When a rich, powerful white man rapes a woman of color, how do our culture and our legal system react? These questions are central in David Mamet’s play Race, which is running at the Goodman Theater through February 19. Earlier this week, CAASE participated in a panel discussion at the theater with other advocates, examining constructs of sexual violence. (Spoiler alert—we talk about details from the play in this post.)
A few of us from the CAASE staff have seen the play, and in addition to dealing with the issues of race, sexual assault, and sexism, we believe the play also touches on exploitation within the sex trade. Some in the audience didn’t notice prostitution in the plot, or disagreed that it was present. However, Charles (the character who is accused of rape) admits that he gave the victim money and that he exploited her. At one point he asks his attorney, “Just because I gave her money, does that mean I paid her?”
I personally noticed that once it was revealed that the victim was in prostitution, the attorney characters shifted their attitudes in a way that could be summarize as: “Sure, he was a racist, but how could he have raped a prostituted woman?” This underscored the terrible myth that a woman in prostitution cannot be raped—that once money is exchanged, a woman gives up her right to say no.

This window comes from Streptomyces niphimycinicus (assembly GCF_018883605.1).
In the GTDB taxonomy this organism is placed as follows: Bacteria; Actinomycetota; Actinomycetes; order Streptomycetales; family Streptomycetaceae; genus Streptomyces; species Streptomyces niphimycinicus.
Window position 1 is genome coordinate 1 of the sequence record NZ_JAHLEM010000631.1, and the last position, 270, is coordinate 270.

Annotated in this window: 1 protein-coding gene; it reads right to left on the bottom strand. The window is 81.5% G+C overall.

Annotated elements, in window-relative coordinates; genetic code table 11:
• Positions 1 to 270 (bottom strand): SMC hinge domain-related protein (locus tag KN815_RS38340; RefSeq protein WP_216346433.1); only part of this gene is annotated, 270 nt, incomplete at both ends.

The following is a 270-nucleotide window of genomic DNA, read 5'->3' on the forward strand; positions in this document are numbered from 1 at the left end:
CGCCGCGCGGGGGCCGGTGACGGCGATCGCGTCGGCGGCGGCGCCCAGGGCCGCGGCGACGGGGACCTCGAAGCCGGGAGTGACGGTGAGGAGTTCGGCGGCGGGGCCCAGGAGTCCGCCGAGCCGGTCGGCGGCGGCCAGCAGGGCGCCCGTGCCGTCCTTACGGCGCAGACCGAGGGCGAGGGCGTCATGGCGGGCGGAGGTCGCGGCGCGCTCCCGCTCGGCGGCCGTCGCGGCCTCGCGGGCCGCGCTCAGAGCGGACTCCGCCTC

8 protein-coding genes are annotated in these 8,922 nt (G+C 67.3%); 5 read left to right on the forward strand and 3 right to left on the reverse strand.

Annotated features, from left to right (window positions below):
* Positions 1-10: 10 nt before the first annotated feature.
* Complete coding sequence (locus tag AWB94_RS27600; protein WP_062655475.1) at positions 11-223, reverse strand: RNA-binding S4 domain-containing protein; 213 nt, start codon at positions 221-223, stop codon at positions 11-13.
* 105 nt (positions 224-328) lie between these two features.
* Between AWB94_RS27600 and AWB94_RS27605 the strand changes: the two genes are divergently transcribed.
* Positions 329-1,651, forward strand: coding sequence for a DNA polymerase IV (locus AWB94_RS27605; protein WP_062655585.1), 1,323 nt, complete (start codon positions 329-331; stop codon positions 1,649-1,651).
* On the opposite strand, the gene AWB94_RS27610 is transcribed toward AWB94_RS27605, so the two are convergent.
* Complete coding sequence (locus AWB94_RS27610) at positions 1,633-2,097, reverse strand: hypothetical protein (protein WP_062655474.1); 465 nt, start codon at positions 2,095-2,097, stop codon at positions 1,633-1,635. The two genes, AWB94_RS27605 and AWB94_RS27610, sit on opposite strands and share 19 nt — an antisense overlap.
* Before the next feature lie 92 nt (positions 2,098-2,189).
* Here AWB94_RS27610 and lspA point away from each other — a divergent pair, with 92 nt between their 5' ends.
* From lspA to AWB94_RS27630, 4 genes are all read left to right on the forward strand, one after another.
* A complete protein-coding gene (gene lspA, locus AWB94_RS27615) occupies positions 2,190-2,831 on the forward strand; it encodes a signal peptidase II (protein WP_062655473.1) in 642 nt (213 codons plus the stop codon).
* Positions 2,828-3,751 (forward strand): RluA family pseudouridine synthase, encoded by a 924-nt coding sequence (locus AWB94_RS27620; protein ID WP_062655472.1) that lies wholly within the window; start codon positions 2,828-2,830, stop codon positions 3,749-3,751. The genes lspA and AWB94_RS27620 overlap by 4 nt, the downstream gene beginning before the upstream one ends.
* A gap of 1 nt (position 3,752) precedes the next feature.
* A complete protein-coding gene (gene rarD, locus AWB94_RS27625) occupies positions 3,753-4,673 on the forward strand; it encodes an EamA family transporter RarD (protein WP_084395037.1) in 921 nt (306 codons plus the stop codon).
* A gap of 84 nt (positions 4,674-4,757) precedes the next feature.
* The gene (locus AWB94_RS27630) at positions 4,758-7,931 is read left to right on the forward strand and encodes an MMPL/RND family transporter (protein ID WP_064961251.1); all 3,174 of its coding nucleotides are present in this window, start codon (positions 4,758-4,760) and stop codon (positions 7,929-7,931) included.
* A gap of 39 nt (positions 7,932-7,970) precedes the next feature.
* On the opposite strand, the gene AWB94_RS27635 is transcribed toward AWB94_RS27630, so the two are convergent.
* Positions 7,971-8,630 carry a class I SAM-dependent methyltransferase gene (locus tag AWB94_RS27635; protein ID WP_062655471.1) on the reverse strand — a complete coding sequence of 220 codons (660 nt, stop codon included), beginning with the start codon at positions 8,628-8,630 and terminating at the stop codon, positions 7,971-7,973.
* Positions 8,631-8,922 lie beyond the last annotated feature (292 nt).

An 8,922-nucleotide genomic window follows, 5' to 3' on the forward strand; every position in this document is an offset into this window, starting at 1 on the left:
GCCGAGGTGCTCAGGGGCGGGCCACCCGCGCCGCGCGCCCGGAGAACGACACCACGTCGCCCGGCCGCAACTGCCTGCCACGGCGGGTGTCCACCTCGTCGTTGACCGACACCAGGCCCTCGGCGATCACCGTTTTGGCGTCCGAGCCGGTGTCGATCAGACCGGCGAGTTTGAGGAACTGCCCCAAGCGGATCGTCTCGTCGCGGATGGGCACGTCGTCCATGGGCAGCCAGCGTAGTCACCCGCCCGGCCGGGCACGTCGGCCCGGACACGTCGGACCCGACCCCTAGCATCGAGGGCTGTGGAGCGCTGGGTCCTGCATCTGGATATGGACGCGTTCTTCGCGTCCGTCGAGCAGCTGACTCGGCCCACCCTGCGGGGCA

These and many other criticisms were raised at the panel discussion. Caleb Probst, CAASE’s education outreach associate, spoke on the panel about how he teaches young men in high school about the realities of the sex trade. Caleb was in excellent company, as the panel featured Aishah Shahidah Simmons, producer, writer and director of NO! The Rape Documentary; Sharmili Majmudar, executive director of Rape Victim Advocates; Rachel Caidor, founder of INCITE! Women of Color Against Violence, and was moderated by Alison Cuddy, host of WBEZ's Eight Forty-Eight.
Several members of the panel were concerned that Mamet used sexual assault as a plot device to talk about race, and that the play perpetuated many myths about sexual assault. As Sharmili Majmudar pointed out, Race makes it seem like it’s very easy for a woman to make an accusation of rape. Sharmili also reflected on how we never hear the victim’s voice in Race, and this absence dehumanizes the victim.
Aishah Shahidah was deeply concerned about the use of racist and misogynist language in the play and felt like those hateful words were coming from Mamet himself. When an audience member asked if rape should ever be portrayed in art, Aishah recommended Ruined, a play by Lynne Nottage about rape in the Congo.
Rachel Caidor reported that when she attended the play, the audience seemed confused by the intersection of racism and sexism, and that people were laughing at moments that made her concerned. (I also noticed that people were laughing, sometimes out of discomfort.) Rachel balked at the idea that the character who was accused of rape didn’t know that he was racist. “You’re not an accidental racist or a rapist.”
Certainly, Mamet is a divisive playwright, but I believe the discussion that ensued at the Goodman was excellent. Have you seen or read this play? Do you think that it does a good job of addressing these issues, or does it fail? Again, Race runs at the Goodman through next week (student and day-of tickets are available at a discount),
Leave us a comment and have a great weekend!